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Areas of Expertise

Informal Economy

Informal Economy
© ILO/M. Crozet

Owner of a restaurant - Joselito

Joselito is 35 years old and is the owner of a small restaurant, which is not registered even though he claims so because he pays a tax to the municipality. He employs a family member (his nephew), but during peak times, he hires other seasonal workers to fulfil the needs. 

Working hours are often long and working conditions are poor: in particular, the kitchen of the restaurant is badly lit, not very well equipped and with insufficient ventilation. Because of that, the restaurants at the neighbourhood get more clients.  Sometimes, his workers do not show up as a threat for not offering better contract conditions. Joselito remains competitive only because he sells special local dishes.

Joselito has considered registering, but after spending a day going to different local agencies, he was daunted by the amount of documents to fill out, the costs of registering, and the number of different institutions that he needs to get permits and certifications from, dealing in particular with the food sector. He is also afraid that local authorities can shut down his eating place because of poor working conditions and lack of compliance with sanitary regulations. He also wonders whether he will be able to pay taxes every year as his revenues fluctuate.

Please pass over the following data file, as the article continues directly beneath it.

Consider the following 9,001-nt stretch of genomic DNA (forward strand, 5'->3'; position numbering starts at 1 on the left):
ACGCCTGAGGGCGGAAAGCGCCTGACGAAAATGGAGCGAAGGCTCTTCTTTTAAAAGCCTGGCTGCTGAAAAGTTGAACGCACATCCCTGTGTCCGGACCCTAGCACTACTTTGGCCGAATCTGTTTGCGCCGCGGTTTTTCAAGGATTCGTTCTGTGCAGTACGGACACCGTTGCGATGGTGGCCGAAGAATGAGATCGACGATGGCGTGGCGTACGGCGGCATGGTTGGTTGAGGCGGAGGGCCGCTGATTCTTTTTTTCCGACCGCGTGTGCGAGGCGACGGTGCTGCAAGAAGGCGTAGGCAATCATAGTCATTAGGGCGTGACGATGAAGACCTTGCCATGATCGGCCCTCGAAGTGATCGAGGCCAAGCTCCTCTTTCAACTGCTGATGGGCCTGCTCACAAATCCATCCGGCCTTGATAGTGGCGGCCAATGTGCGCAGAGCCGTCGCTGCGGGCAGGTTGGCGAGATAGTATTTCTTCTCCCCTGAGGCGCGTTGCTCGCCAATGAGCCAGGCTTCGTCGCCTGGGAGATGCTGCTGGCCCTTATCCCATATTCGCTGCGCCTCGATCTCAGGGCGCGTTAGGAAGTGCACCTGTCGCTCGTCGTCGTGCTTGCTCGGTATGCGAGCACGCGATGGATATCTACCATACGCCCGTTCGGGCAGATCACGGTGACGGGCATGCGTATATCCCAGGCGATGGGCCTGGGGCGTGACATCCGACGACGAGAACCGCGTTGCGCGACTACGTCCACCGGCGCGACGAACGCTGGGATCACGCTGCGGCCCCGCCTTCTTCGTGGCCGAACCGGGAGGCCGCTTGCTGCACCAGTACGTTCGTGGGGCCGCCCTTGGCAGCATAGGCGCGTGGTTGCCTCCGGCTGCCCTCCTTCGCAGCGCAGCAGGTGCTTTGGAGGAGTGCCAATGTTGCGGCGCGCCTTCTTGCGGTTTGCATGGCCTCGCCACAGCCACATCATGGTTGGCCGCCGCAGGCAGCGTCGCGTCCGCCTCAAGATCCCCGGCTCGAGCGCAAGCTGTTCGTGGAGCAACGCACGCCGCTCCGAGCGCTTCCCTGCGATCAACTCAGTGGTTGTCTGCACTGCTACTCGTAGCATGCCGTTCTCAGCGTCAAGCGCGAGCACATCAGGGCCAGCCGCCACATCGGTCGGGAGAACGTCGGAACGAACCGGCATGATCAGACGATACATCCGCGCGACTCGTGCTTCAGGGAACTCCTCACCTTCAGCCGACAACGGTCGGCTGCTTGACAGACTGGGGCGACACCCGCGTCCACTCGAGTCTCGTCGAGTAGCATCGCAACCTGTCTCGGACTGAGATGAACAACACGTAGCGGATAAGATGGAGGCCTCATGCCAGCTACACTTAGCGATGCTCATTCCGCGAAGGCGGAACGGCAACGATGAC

Joselito wants to improve the situation of his workers and at the same time his business, but he is worried because of the costs implied by taxes and social security. Indeed, hiring informal workers and family members’ helps him remain competitive. Joselito is also a member of a small business association but does not have time to attend meetings to better understand how he can get support from the association. 

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